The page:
Fifty years ago at about this time of year, in Washington, D.C., tens of thousands of demonstrators marched on the Pentagon to protest the Vietnam War. It was the beginning of the flower power non-violent movement against the war and the glorification of military power and its culture. Among the marchers were Veterans for Peace and members of the Lincoln Brigade who volunteered to fight against the fascists in the Spanish Civil War of the 1930s. Forty years later, in Seattle in October 2007, there was another march against another war, again including a contingent from Veterans for Peace. The scale of that march was far smaller than the one in Washington, D.C., in 1967. Ten years further on, in November 2017, there is hardly anything to be heard in the land but “Thank you for your service.”

 

27 Oct 2007 Seattle Demo - Vets for Peace 02
Veterans for Peace contingent in anti-war march, Seattle, Washington, 27 October 2007. Photo by Joe Mabel.

The wars haven’t stopped; peace hasn’t broken out. Meanwhile, citizens choose to get upset over some football players and others kneeling during the National Anthem in protest against police brutality toward minorities, though what a lot of those citizens are really upset about is their misconstruing of the protests as being against the Anthem, the Flag, and members of the Armed Services, something that was strongly suggested to them by Supreme Leader. NFL owners and administrators are upset that customers are turning against their product on account of the protests, the top administrator of the league saying that fans don’t pay to see protests.

True, but can the NFL have it both ways? The NFL has for years wrapped itself in the Flag, put the Anthem front and center as part of each game’s introductory ceremony, and had a nearly symbiotic relationship with the Armed Services, including military color guards and fighter jet fly overs as part of its pageantry. All the patriotic trappings were good for marketing to its clientele, some of whom enjoy a good jolt of jingoism with their spectator sports. The NFL owners and administrators neglected to clamp down on players’ personal, political displays in contract negotiations with the players’ union, however, and now they are caught in a bind between some of their more principled players and the sunshine patriot fans angry that plantation politics is intruding on their football fun.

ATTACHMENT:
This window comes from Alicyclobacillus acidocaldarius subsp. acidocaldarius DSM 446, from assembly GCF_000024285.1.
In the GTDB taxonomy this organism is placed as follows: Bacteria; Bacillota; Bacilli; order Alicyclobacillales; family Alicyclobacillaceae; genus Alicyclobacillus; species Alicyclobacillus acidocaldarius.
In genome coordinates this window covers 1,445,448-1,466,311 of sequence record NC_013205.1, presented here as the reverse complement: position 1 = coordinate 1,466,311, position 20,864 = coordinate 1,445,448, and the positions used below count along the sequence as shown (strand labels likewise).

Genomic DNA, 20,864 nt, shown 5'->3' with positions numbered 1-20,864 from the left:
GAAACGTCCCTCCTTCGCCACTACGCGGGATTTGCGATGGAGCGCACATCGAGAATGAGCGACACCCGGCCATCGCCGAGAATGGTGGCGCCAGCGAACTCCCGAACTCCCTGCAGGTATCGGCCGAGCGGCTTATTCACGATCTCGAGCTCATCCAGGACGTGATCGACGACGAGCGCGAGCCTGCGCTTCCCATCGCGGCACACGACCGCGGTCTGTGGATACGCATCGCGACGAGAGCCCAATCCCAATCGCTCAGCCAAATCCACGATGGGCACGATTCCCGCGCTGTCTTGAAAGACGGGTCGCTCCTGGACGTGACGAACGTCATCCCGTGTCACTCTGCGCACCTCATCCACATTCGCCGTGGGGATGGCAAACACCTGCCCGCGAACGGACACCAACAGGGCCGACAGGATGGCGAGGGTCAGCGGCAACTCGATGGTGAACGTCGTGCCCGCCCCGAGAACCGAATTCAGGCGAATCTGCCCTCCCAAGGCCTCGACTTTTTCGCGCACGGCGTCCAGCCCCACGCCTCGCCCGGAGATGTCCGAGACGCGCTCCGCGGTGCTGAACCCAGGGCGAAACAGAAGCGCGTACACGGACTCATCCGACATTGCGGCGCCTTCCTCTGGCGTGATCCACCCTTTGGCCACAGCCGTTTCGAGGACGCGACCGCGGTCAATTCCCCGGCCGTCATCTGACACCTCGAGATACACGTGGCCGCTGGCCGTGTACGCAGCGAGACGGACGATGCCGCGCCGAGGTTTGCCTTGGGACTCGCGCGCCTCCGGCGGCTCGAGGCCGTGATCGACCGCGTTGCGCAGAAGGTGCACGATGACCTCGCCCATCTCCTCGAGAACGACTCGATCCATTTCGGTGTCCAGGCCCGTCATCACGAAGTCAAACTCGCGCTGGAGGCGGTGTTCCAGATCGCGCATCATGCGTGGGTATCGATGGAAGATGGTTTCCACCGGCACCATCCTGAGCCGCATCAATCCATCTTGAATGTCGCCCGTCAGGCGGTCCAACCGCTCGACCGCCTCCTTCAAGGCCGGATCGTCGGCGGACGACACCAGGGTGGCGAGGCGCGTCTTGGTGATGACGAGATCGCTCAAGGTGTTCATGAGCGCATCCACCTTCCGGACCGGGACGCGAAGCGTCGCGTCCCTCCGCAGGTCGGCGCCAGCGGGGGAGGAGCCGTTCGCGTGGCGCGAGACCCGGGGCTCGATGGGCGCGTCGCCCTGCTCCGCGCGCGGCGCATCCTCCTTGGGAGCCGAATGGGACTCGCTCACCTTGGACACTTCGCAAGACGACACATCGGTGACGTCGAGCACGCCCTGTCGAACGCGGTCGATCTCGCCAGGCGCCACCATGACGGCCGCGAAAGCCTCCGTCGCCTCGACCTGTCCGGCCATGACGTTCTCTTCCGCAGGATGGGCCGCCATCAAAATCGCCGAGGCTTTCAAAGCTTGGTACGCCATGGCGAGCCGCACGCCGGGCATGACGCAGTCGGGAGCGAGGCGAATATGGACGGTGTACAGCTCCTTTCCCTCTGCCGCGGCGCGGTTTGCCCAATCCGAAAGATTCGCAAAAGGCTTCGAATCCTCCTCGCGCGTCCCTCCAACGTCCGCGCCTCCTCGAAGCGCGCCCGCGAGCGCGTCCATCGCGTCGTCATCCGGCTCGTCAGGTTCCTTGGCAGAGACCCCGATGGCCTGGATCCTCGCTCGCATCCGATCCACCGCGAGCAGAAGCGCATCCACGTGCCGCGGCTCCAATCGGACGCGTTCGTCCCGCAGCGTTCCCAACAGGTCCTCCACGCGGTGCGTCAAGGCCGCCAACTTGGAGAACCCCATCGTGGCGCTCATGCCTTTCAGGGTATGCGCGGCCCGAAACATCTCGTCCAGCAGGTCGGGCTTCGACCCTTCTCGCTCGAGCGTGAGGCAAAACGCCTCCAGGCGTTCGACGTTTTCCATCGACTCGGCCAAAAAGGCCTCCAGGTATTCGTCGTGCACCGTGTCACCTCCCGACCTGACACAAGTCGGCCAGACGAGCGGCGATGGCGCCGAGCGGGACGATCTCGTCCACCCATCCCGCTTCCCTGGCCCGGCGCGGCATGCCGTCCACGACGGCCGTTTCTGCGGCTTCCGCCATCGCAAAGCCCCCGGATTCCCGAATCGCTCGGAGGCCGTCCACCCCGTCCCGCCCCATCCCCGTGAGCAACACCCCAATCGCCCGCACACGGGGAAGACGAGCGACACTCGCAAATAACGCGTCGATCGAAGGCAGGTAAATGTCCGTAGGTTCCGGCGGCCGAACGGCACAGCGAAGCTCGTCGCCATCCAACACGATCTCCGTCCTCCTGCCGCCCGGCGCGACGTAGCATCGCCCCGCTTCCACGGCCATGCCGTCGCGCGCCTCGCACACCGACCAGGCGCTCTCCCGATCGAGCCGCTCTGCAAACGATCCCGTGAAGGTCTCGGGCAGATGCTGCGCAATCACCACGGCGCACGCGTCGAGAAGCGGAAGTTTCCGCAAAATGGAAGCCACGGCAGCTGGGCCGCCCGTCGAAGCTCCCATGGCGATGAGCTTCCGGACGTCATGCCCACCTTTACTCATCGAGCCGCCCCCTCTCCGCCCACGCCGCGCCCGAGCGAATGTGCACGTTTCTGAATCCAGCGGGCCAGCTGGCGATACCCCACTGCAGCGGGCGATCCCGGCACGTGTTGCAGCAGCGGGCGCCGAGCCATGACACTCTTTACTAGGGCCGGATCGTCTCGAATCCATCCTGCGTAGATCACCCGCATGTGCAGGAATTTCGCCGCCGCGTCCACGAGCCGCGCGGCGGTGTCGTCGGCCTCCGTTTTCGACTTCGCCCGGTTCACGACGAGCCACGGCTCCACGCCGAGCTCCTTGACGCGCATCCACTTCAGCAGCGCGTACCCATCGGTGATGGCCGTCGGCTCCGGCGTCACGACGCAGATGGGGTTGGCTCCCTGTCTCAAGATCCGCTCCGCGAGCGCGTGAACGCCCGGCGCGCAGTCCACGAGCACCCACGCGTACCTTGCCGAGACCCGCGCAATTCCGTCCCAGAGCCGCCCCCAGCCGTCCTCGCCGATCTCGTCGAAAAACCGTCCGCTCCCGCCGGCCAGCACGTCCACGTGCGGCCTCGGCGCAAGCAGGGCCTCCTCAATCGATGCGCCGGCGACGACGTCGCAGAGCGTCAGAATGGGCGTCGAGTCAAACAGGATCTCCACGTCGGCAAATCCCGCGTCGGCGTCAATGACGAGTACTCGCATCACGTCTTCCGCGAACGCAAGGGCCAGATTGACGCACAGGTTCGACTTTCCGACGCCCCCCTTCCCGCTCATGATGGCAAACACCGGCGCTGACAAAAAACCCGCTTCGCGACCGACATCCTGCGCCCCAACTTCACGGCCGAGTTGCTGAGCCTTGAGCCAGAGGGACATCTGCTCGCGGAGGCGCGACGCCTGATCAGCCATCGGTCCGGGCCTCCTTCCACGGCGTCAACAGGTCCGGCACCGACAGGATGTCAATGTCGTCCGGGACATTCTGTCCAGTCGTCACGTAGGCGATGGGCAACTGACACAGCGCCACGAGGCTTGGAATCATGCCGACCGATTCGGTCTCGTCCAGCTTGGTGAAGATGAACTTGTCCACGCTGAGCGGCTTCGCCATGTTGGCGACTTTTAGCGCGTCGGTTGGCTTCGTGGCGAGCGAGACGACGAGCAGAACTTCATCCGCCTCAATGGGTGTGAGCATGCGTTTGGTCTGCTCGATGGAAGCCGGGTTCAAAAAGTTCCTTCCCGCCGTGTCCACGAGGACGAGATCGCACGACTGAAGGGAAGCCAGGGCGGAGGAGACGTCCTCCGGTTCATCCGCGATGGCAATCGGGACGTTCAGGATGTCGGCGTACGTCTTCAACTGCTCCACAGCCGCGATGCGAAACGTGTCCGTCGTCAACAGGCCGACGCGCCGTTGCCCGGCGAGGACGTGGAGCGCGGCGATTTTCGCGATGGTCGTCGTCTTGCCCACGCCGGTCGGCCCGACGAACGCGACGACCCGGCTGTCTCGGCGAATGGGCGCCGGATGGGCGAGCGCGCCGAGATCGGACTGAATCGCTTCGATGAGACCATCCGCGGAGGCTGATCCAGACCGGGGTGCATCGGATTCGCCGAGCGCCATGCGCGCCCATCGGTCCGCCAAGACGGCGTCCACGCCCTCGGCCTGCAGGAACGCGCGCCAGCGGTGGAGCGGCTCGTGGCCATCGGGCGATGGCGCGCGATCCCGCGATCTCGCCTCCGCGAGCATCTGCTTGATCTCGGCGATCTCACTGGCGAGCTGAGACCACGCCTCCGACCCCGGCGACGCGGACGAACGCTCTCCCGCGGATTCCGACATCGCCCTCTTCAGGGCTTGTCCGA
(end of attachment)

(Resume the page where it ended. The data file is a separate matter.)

It’s a certainty the military/NFL partnership will be on full display at the games this Veterans Day weekend. Some of those same fans who howl with hatred at the players kneeling to express concern about the abuse of human rights in this country will quite likely take time to say “Thank you for your service” to someone in uniform or to a veteran. It probably won’t occur to the fans to examine any of that. It’s why the football stadiums are often filled to capacity, now more than ever, but not many folks are interested in marching in the streets against war, injustice, and the brutality of establishment enforcers. Hardly anyone understands placing flowers in rifle barrels anymore, but most everyone can say “Thank you for your service”, and without needing to understand it very well at all.
― Vita

Coccinella on Myosotis
Ladybird beetle perched on Forget-Me-Nots. Photo by Yvette Thiesen.

 

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Pushing Buttons

 

The television remote control is a wonderful device, allowing a television viewer to turn the channel, adjust the volume, and even turn the television off altogether, all from the comfort of a chair or couch across the room. As entertainment components have proliferated in the home, innovators have kept pace with the implementation of the universal remote control to control all of them. The universal remote control of today is to the basic television remote control of yore as wonderfulness squared and then some.
Vietnam War on television
In the old days, a television viewer had to get up from a chair and cross the room to change the channel or turn the TV off in order to avoid unpleasant scenes such as this obviously taped-on picture of Vietnam War footage. Photo from the February 13, 1968 issue of U.S. News & World Report Magazine by Warren K. Leffler.